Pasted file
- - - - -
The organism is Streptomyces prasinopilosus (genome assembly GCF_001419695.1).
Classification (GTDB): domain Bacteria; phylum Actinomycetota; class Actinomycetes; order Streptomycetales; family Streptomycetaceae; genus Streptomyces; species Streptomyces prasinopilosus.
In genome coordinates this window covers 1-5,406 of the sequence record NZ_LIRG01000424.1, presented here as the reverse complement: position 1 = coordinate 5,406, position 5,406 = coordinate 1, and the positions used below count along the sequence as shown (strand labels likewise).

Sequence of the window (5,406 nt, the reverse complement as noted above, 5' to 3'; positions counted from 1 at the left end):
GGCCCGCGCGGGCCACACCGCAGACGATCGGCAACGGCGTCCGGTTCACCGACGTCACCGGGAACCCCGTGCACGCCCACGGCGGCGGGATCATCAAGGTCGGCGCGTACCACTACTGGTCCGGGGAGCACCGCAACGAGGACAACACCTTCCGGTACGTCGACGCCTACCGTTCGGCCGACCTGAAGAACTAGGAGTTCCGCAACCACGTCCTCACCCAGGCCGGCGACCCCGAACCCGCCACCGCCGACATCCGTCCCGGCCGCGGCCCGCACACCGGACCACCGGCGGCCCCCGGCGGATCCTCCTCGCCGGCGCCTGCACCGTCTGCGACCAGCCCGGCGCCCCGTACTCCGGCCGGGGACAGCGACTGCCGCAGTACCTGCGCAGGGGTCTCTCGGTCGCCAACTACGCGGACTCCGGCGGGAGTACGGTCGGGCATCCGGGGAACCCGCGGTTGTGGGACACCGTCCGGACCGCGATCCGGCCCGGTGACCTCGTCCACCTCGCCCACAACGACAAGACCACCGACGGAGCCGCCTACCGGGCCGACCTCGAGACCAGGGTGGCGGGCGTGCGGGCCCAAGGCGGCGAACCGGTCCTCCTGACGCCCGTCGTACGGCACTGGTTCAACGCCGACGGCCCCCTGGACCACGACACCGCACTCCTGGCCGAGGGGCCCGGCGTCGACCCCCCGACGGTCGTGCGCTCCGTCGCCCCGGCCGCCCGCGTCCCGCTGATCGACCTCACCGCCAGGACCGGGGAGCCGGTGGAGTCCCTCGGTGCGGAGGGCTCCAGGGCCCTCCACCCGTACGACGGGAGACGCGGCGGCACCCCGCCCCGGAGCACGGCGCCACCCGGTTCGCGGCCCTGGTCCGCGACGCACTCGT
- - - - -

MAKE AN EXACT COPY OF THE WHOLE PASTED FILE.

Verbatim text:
The organism is Streptomyces prasinopilosus (genome assembly GCF_001419695.1).
Classification (GTDB): domain Bacteria; phylum Actinomycetota; class Actinomycetes; order Streptomycetales; family Streptomycetaceae; genus Streptomyces; species Streptomyces prasinopilosus.
In genome coordinates this window covers 1-5,406 of the sequence record NZ_LIRG01000424.1, presented here as the reverse complement: position 1 = coordinate 5,406, position 5,406 = coordinate 1, and the positions used below count along the sequence as shown (strand labels likewise).

Sequence of the window (5,406 nt, the reverse complement as noted above, 5' to 3'; positions counted from 1 at the left end):
GGCCCGCGCGGGCCACACCGCAGACGATCGGCAACGGCGTCCGGTTCACCGACGTCACCGGGAACCCCGTGCACGCCCACGGCGGCGGGATCATCAAGGTCGGCGCGTACCACTACTGGTCCGGGGAGCACCGCAACGAGGACAACACCTTCCGGTACGTCGACGCCTACCGTTCGGCCGACCTGAAGAACTAGGAGTTCCGCAACCACGTCCTCACCCAGGCCGGCGACCCCGAACCCGCCACCGCCGACATCCGTCCCGGCCGCGGCCCGCACACCGGACCACCGGCGGCCCCCGGCGGATCCTCCTCGCCGGCGCCTGCACCGTCTGCGACCAGCCCGGCGCCCCGTACTCCGGCCGGGGACAGCGACTGCCGCAGTACCTGCGCAGGGGTCTCTCGGTCGCCAACTACGCGGACTCCGGCGGGAGTACGGTCGGGCATCCGGGGAACCCGCGGTTGTGGGACACCGTCCGGACCGCGATCCGGCCCGGTGACCTCGTCCACCTCGCCCACAACGACAAGACCACCGACGGAGCCGCCTACCGGGCCGACCTCGAGACCAGGGTGGCGGGCGTGCGGGCCCAAGGCGGCGAACCGGTCCTCCTGACGCCCGTCGTACGGCACTGGTTCAACGCCGACGGCCCCCTGGACCACGACACCGCACTCCTGGCCGAGGGGCCCGGCGTCGACCCCCCGACGGTCGTGCGCTCCGTCGCCCCGGCCGCCCGCGTCCCGCTGATCGACCTCACCGCCAGGACCGGGGAGCCGGTGGAGTCCCTCGGTGCGGAGGGCTCCAGGGCCCTCCACCCGTACGACGGGAGACGCGGCGGCACCCCGCCCCGGAGCACGGCGCCACCCGGTTCGCGGCCCTGGTCCGCGACGCACTCGT